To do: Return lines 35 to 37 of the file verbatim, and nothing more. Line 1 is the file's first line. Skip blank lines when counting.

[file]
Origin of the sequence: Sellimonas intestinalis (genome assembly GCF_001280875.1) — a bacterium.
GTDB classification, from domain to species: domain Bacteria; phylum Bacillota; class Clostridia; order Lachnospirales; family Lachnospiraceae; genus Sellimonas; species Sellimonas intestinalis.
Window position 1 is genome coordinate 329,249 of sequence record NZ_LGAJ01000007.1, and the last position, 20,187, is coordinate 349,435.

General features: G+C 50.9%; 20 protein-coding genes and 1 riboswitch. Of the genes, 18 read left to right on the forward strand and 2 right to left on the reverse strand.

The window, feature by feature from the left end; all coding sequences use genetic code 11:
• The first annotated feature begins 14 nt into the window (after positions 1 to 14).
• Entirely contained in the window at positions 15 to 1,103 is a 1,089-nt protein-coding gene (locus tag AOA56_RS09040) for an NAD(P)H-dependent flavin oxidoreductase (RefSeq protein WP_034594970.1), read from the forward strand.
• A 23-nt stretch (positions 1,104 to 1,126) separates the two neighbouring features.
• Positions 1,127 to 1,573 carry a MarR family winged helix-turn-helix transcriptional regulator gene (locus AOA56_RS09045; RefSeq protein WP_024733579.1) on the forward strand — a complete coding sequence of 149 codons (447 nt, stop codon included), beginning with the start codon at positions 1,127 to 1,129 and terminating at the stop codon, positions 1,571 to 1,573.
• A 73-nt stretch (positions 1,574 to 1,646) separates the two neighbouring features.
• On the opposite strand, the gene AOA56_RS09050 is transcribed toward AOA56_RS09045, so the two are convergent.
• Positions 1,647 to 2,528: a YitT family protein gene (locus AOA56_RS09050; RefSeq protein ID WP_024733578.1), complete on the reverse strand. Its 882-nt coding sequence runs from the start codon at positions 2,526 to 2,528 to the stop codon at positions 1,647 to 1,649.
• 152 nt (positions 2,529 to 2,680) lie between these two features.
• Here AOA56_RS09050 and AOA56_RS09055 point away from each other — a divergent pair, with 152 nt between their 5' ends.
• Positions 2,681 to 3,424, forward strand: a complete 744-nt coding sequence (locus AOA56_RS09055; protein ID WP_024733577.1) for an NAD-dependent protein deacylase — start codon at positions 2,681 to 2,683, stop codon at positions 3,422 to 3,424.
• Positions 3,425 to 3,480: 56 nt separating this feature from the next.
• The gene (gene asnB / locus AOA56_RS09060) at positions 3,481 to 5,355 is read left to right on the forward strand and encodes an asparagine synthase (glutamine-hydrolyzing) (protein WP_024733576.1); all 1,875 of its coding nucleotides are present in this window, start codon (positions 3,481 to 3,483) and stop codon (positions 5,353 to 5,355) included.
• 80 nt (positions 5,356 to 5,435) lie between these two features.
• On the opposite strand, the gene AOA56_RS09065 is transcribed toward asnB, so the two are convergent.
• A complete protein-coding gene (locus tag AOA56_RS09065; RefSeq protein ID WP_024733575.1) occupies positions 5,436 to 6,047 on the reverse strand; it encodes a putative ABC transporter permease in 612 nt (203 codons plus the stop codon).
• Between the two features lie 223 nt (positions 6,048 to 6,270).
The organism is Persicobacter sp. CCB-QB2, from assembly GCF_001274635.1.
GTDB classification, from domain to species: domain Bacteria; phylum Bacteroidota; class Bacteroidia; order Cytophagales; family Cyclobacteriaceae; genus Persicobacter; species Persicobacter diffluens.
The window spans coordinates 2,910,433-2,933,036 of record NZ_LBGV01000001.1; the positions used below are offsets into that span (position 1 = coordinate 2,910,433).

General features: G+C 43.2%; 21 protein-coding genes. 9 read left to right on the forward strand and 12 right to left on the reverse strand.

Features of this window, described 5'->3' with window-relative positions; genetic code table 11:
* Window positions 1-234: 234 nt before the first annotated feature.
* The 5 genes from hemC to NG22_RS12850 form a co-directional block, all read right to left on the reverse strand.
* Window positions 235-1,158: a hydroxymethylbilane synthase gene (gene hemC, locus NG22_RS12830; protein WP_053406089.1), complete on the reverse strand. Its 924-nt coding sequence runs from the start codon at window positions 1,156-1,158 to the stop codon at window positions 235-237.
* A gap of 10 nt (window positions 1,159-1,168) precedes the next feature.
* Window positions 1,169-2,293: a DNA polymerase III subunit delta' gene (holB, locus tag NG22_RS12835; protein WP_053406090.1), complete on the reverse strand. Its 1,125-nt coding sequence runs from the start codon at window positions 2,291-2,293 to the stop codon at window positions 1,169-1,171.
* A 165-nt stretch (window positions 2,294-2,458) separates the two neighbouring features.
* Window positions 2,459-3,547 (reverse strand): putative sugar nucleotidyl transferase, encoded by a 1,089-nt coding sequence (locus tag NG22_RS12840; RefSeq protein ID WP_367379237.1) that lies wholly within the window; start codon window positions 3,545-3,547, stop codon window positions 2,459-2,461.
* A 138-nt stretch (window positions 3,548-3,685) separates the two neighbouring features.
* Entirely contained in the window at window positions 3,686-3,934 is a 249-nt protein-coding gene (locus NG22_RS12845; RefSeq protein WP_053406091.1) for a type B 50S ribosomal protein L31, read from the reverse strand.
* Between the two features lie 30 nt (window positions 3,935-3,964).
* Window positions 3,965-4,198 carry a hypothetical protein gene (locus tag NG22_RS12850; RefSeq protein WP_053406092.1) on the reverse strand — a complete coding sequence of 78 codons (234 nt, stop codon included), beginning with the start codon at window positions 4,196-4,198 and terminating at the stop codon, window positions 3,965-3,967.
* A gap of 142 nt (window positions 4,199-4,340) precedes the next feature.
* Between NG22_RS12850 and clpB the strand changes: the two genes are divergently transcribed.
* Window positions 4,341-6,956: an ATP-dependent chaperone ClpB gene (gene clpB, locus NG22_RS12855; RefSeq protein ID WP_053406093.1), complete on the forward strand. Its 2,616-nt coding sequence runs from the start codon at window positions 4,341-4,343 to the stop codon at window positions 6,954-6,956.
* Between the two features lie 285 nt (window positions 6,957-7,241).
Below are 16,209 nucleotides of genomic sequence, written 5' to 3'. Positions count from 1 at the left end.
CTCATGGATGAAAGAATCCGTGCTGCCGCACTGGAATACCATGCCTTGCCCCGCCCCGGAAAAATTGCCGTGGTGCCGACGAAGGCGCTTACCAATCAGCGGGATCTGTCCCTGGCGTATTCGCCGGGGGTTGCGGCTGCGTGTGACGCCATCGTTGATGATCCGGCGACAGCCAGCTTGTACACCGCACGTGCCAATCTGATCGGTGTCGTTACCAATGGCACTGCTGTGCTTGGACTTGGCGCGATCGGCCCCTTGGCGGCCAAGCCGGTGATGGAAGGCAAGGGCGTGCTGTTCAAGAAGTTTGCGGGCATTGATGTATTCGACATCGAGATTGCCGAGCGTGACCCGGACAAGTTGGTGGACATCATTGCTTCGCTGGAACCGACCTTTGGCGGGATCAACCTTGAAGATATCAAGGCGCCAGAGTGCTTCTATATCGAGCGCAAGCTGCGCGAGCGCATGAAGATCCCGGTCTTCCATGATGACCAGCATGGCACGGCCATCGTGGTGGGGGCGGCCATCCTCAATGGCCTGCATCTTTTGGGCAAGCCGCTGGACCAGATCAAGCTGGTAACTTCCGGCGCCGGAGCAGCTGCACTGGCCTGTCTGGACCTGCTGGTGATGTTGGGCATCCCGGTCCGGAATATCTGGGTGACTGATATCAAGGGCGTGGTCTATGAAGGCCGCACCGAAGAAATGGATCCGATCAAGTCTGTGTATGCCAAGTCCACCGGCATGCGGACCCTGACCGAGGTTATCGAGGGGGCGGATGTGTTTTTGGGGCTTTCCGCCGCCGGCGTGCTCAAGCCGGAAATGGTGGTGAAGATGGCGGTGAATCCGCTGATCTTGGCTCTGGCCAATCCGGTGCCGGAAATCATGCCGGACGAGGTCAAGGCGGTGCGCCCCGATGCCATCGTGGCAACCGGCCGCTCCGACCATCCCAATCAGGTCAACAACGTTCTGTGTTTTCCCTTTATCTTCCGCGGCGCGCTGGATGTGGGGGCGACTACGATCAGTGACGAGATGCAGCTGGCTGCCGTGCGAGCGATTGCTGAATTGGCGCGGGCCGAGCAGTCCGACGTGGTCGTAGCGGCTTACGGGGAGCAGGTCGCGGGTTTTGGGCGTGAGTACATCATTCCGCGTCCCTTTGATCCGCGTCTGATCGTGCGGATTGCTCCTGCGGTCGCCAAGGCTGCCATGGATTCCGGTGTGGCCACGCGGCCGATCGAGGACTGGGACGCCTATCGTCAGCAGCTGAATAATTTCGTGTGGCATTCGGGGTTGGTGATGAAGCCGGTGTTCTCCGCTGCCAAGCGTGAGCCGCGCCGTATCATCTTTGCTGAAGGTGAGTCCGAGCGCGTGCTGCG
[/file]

* Entirely contained in the window at window positions 3,686-3,934 is a 249-nt protein-coding gene (locus NG22_RS12845; RefSeq protein WP_053406091.1) for a type B 50S ribosomal protein L31, read from the reverse strand.
* Between the two features lie 30 nt (window positions 3,935-3,964).
* Window positions 3,965-4,198 carry a hypothetical protein gene (locus tag NG22_RS12850; RefSeq protein WP_053406092.1) on the reverse strand — a complete coding sequence of 78 codons (234 nt, stop codon included), beginning with the start codon at window positions 4,196-4,198 and terminating at the stop codon, window positions 3,965-3,967.